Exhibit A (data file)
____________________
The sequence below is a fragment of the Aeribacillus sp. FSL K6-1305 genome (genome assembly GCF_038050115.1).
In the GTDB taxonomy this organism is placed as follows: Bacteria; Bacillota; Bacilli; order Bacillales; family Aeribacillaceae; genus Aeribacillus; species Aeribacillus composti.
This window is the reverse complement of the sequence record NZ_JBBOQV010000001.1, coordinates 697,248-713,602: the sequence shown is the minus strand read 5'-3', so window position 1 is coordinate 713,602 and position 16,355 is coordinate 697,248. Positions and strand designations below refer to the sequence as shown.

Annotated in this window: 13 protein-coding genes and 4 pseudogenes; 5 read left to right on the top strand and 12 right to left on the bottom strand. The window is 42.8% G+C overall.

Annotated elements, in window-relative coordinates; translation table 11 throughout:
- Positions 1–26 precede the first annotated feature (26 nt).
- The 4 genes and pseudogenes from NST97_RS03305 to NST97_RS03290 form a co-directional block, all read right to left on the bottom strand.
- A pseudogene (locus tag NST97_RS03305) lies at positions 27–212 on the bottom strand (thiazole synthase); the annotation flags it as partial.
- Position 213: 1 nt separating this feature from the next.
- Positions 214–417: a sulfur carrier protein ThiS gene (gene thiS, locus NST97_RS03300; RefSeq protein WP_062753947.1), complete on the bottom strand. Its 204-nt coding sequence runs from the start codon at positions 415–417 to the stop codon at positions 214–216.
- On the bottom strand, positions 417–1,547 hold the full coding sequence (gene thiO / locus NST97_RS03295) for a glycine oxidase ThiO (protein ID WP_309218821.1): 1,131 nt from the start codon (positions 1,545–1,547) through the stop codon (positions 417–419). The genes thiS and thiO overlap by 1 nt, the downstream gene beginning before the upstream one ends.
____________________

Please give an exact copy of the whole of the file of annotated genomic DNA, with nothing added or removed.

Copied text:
The sequence below is a fragment of the Aeribacillus sp. FSL K6-1305 genome (genome assembly GCF_038050115.1).
In the GTDB taxonomy this organism is placed as follows: Bacteria; Bacillota; Bacilli; order Bacillales; family Aeribacillaceae; genus Aeribacillus; species Aeribacillus composti.
This window is the reverse complement of the sequence record NZ_JBBOQV010000001.1, coordinates 697,248-713,602: the sequence shown is the minus strand read 5'-3', so window position 1 is coordinate 713,602 and position 16,355 is coordinate 697,248. Positions and strand designations below refer to the sequence as shown.

Annotated in this window: 13 protein-coding genes and 4 pseudogenes; 5 read left to right on the top strand and 12 right to left on the bottom strand. The window is 42.8% G+C overall.

Annotated elements, in window-relative coordinates; translation table 11 throughout:
- Positions 1–26 precede the first annotated feature (26 nt).
- The 4 genes and pseudogenes from NST97_RS03305 to NST97_RS03290 form a co-directional block, all read right to left on the bottom strand.
- A pseudogene (locus tag NST97_RS03305) lies at positions 27–212 on the bottom strand (thiazole synthase); the annotation flags it as partial.
- Position 213: 1 nt separating this feature from the next.
- Positions 214–417: a sulfur carrier protein ThiS gene (gene thiS, locus NST97_RS03300; RefSeq protein WP_062753947.1), complete on the bottom strand. Its 204-nt coding sequence runs from the start codon at positions 415–417 to the stop codon at positions 214–216.
- On the bottom strand, positions 417–1,547 hold the full coding sequence (gene thiO / locus NST97_RS03295) for a glycine oxidase ThiO (protein ID WP_309218821.1): 1,131 nt from the start codon (positions 1,545–1,547) through the stop codon (positions 417–419). The genes thiS and thiO overlap by 1 nt, the downstream gene beginning before the upstream one ends.